As a public policy major, I’m well aware of all the research, thought and work that goes into creating policy. Good policy isn’t the result of exaggerated claims made on campaign trails to rile up crowds. Rather, it’s the outcome of experts and analysts examining a problem and coming up with creative responses based on the analysis of hard data. There is a disconnect between the kind of policy that gathers cheers in stadiums and the kind of policy that actually works well — and this disconnect seems to be expanding in the age of Trump. 

This dynamic has negative implications for successful implementation of good policy, which are compounded when legislators and presidents shift their focus from doing what is the best policy for their constituents to overzealously trimming budgets. Being frugal and conscientious with taxpayer money is essential, of course. But cutting programs that have proven themselves successful and that improve the lives of citizens should withstand budget cuts, even if they don’t get crowds cheering or don’t attract a lot of attention.  

On the national level, budget cuts to beloved programs often draw outrage, which can help insulate the programs from losing their funding or can attract outside donors. This can be seen in the case of Meals on Wheels, a program that provides healthy meals to senior citizens while checking in on their well-being, which was slated to lose funding on Trump’s budget proposal. This proposed cut drew national media attention and was bad press for the Trump administration. If Congress chooses to carry on with the decrease in funding for Meals on Wheels, it will likely face continued public backlash. Either way, the program saw a surge in donations and volunteers after the proposed cuts were announced, so it probably won’t suffer too much as a consequence.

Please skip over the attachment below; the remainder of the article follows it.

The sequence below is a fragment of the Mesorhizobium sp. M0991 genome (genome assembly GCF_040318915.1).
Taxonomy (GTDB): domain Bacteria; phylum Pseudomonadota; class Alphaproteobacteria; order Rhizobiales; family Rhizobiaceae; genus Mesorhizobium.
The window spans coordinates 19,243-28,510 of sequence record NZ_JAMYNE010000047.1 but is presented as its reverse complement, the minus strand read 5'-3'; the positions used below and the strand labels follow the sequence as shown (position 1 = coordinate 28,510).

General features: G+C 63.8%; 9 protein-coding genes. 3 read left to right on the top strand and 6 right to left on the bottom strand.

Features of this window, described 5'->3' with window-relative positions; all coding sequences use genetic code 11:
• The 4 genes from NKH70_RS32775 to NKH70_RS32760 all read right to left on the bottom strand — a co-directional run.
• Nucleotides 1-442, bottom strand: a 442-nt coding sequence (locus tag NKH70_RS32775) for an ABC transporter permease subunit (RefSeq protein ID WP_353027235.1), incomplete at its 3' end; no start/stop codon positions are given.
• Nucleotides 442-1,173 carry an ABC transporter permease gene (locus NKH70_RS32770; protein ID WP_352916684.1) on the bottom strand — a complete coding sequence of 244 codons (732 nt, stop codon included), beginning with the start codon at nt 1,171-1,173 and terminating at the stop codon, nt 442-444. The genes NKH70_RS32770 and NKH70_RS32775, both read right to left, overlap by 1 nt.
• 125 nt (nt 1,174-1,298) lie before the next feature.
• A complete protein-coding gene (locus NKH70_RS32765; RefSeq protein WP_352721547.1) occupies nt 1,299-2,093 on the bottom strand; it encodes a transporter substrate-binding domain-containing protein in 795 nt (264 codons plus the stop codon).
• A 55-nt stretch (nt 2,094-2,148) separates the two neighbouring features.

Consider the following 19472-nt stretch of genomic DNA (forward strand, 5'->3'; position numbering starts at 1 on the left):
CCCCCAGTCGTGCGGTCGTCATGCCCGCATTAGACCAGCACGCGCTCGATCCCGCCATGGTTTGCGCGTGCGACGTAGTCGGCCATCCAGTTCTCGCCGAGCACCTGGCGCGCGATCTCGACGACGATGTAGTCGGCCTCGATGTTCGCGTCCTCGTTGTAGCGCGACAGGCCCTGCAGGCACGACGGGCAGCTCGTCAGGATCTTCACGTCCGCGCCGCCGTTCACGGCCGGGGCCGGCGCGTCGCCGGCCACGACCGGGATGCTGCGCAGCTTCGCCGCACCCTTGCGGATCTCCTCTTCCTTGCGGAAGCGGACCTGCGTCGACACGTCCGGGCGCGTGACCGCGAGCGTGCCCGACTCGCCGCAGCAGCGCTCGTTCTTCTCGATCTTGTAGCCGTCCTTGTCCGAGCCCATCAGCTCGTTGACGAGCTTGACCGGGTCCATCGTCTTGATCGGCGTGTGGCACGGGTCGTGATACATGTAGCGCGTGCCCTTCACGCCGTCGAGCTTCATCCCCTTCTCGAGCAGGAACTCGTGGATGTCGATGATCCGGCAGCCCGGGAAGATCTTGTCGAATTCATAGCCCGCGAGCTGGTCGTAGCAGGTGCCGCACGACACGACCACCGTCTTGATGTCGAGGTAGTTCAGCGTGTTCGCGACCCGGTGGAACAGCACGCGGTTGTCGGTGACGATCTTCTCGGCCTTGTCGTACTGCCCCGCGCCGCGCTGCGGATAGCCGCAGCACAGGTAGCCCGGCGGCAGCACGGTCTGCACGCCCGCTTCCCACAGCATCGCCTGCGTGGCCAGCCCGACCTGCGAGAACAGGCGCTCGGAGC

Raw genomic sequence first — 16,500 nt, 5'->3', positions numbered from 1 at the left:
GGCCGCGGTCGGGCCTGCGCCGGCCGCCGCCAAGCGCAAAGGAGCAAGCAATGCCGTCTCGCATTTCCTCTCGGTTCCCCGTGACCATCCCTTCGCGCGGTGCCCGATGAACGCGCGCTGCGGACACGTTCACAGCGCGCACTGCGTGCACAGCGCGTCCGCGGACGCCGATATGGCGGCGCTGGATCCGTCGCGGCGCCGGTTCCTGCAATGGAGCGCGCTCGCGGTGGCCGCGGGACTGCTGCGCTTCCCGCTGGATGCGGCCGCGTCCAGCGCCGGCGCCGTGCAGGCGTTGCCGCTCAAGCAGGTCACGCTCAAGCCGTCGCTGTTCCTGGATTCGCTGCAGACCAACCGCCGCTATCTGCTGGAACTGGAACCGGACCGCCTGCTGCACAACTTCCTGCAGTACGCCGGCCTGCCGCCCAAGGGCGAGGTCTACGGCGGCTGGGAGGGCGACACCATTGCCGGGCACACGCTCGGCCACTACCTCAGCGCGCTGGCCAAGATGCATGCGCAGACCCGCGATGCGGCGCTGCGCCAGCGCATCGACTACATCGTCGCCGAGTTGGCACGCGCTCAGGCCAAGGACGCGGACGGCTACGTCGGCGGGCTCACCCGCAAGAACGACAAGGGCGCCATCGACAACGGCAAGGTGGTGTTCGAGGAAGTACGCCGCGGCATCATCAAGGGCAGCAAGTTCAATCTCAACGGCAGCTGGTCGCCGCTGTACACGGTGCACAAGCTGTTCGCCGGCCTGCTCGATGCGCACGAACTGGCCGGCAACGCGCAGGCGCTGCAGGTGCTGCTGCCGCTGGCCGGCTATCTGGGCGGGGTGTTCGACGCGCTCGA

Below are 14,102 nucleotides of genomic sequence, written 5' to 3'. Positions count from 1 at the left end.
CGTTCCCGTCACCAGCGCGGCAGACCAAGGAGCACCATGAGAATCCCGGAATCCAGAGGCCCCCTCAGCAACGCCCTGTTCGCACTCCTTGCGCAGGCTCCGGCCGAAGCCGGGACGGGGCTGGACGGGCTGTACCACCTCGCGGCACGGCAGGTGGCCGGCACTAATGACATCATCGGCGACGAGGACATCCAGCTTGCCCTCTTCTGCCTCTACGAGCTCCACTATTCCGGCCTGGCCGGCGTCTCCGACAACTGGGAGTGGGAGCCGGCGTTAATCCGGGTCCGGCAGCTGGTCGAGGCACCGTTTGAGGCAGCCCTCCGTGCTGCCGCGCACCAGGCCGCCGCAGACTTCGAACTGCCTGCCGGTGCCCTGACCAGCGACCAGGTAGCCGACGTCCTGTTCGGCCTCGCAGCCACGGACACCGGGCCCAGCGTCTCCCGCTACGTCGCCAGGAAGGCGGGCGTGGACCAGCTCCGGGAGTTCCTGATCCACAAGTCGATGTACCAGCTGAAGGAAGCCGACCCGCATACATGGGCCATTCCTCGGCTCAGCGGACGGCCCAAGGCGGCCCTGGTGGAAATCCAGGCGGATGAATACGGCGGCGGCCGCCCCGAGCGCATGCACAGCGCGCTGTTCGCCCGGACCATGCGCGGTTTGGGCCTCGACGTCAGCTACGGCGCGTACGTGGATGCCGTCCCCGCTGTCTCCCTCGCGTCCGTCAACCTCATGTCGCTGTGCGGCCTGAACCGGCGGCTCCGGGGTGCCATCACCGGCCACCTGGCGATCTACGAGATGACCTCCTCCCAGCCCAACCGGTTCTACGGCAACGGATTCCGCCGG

The same can’t be said for local programs and policy. There is less attention paid to state budget proposals, and there is less outrage when successful programs get cut. There are likely many reasons for this, such as the decline in local news reporting. A prime example of this lack of local interest is “10 Cents a Meal for School Kids and Farms,” a pilot program that “provid(es) schools with match incentive funding up to 10 cents per meal to purchase and serve Michigan-grown produce to an estimated 48,000 students in 16 grant-winning school districts.” The pilot program was implemented in September 2016, and “10 Cents a Meal” has already proven a worthwhile investment. Economically, it has increased business for local farmers, distributors and producers. Nutritionally, it has exposed school children to a wide variety of locally produced vegetables and improved their access to healthy food. 

Many studies have demonstrated the importance of childhood nutrition. Proper nutrition is necessary for fighting infections. Undernutrition can result in decreased cognitive functioning and activity levels, among other things. A healthy diet can offset health issues such as childhood obesity. Healthy eating habits are particularly critical in a school setting because, as the Centers for Disease Control and Prevention points out, “Schools are in a unique position to provide students with opportunities to learn about and practice healthy eating behaviors.” The case for high-quality, nutritional food in schools is hard to ignore. Delivering this healthy diet to kids in a sustainable way that promotes the local economy? That’s just good policy. 

“10 Cents a Meal,” though, didn’t appear on Gov. Rick Snyder’s budget recommendation for the 2018 fiscal year. It remains to be seen if the program will make it into the final budget, which will be determined by the House and Senate. This is a program that is good for Michigan, and cutting it just wouldn’t make sense. 

National outrage over unnecessary budget cuts had an impact. Why can’t we take that anger to the state level? I implore everyone to get in touch with their state representatives and make it clear that programs like “10 Cents a Meal” shouldn’t be on the chopping block. Connecting farms to schools might not be the kind of policy that gets people riled up to attend rallies and vote, but it’s the kind of policy that makes positive changes in communities. That should count for something. 

Mary Kate Winn can be reached at

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